A Passion for the Print
Annandale Man's Eye for Art Inspires Large Collection
By Michael J. McNamara
Special to The Washington Post
Thursday, July 15, 2004; Page VA22
Rex Rivolo lives in a modest home in Annandale with his partner, Diane, a cat, Violet, and more than 10,000 works of art -- one of the largest private collections in the United States.
The living room walls are decorated with etchings by Paul Cezanne, Gerald Brockhurst, Kathe Kollwitz and Erich Heckel. At one side are lithographs by Henri Matisse and Raphael Soyer, and two woodblocks by Paul Jacoulet. A drawing by Amedeo Modigliani in an elaborate gold frame hangs in a far corner.
"I was saving up to buy a new car," Rivolo said, "and I had a chance to buy this portrait. But there was really no choice."
He nodded toward the 14-year-old car in the driveway. This is clearly a man driven by a passion for art, and particularly for ink on paper: original prints and drawings. Though he enjoys the German Expressionists and American Impressionism, he described himself as a "promiscuous collector" of almost any era, in any medium, and will pursue a $5 print with as much zest and determination as the Modigliani that cost $30,000.
He does draw the line, however, at contemporary American art.
"All art is a sign of its times," he said, "and from the 1950s forward, there is nothing in our society that's worth pursuing. That art has no future. It will just continue to become extinct -- as it should."
There is no true or memorable art in the United States, he said, "because life is too good. There is only yin, and you need both yin and yang. You need the hard times to contrast with the creative process. If there are no highs and lows in society, then nothing of permanence will be created; and that's where we are. All art has disappeared."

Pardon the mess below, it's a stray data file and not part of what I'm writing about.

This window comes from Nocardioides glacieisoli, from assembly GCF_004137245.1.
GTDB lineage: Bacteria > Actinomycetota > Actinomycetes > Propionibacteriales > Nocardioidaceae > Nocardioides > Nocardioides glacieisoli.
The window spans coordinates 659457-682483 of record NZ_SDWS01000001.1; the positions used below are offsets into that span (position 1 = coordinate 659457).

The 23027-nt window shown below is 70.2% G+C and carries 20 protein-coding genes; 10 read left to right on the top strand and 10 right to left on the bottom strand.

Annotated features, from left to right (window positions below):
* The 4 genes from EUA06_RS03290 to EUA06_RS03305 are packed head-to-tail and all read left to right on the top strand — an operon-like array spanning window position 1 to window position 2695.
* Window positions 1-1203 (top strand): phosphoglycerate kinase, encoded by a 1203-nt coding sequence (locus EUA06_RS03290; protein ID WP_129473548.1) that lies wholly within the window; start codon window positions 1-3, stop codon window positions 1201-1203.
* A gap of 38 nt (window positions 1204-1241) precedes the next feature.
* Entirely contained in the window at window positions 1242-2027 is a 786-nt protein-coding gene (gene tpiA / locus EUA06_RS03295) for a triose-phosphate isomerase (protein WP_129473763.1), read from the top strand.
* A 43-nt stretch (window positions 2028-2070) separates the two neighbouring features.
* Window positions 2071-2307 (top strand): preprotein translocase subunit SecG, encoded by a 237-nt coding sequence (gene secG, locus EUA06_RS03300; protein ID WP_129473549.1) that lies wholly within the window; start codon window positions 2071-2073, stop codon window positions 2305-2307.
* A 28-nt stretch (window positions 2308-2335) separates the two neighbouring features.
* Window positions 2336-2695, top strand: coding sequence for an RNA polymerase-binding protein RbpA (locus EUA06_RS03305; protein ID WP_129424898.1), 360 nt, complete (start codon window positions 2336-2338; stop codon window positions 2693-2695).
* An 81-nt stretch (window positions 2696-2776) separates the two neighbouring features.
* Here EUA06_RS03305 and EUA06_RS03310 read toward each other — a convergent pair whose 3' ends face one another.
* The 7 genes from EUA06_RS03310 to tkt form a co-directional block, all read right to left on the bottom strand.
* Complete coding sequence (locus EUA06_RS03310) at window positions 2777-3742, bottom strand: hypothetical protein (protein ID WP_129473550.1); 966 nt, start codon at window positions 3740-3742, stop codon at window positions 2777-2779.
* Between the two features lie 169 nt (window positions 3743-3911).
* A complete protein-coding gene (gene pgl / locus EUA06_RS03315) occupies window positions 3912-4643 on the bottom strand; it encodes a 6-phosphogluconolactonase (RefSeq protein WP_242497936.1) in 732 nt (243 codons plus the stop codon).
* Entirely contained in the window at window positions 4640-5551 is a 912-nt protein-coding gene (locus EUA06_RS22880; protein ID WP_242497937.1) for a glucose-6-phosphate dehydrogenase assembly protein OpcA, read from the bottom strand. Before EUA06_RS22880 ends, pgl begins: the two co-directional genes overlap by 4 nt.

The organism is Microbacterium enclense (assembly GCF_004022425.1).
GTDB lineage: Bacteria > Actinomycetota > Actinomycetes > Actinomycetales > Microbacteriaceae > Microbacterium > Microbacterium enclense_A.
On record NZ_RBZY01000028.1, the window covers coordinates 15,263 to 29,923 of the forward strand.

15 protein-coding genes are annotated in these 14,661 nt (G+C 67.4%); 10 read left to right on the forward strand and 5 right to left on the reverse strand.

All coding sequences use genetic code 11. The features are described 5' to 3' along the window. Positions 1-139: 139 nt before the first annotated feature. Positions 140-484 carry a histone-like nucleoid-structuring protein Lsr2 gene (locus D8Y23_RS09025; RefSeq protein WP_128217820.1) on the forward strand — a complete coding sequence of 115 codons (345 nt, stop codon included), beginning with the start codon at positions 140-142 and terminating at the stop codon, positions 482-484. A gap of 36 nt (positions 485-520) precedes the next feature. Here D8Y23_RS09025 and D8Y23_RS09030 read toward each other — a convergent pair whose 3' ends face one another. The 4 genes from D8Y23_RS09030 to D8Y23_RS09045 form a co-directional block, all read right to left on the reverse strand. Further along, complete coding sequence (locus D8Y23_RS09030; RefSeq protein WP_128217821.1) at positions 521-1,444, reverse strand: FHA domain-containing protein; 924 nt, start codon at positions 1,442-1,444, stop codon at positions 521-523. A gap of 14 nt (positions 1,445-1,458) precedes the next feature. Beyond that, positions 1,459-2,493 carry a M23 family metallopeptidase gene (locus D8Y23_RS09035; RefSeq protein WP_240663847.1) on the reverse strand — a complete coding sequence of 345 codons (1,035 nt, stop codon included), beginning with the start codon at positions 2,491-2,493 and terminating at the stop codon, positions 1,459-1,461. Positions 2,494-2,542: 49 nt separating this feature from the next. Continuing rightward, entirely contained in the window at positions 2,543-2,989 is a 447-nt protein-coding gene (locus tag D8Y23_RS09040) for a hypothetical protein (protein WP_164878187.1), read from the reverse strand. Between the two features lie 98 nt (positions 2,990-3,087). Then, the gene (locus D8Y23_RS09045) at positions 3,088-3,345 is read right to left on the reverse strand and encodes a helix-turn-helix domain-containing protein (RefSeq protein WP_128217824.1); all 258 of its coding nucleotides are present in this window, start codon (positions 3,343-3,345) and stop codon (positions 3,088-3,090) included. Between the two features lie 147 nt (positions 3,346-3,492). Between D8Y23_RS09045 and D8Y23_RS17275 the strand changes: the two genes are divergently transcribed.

Even though the walls of every room are filled with art, the vast bulk of the collection is secured in Solander boxes: acid-free containers that are virtually airtight to protect the artworks stored inside. These rest in carefully arranged order on specially made racks lining the walls of Rivolo's workshop. At hand is a computer-indexed inventory. It takes just a few seconds to locate a particular piece of art and carefully remove it from its locked container for review.
Rivolo calculated the value of the collection at more than $2 million and growing, with art appreciating at an increasing rate.
Rivolo's first passion was not art, however, but flying.
"When I was 5 years old, I was totally seduced," he said. "I saw a contrail in the sky; I remember the day. I yanked on my mom's skirt and asked what was that? She said it was an airplane. I said, 'You mean there's a person in that dot?' She said yes, and from that moment I had to be the person in that dot. It just grabbed my life for the next 20 years."
With an undergraduate degree in aerospace engineering, Rivolo went straight into the Air Force. He became fascinated with original prints when he was flying in Southeast Asia (531 combat missions in F-4 fighters over three years. Between sorties he began to explore fine art. "I bought and read books," he said, "and this became the basis for my pursuit of the print, because the print is the ultimate ink on paper." He recalled a quotation he once heard that influenced his passion: "A drop of ink can make a million think."
Original prints make up more than 95 percent of his collection; the remainder are drawings, oil paintings and sculpture. He also has a "modest number" -- about 1,000 bookplates, mostly etchings done in Austria, Germany and what was then Czechoslovakia. These handsome pieces, many of them by well-known artists, were commissioned by private book collectors and often are more valuable than the books they were intended to grace and identify.
Rivolo left active duty after six years but continued to fly in the Air National Guard as a rescue pilot in the 102nd Air Rescue Squadron, based at Westhampton Beach, N.Y. He even managed to combine art with flying.
© 2004 The Washington Post Company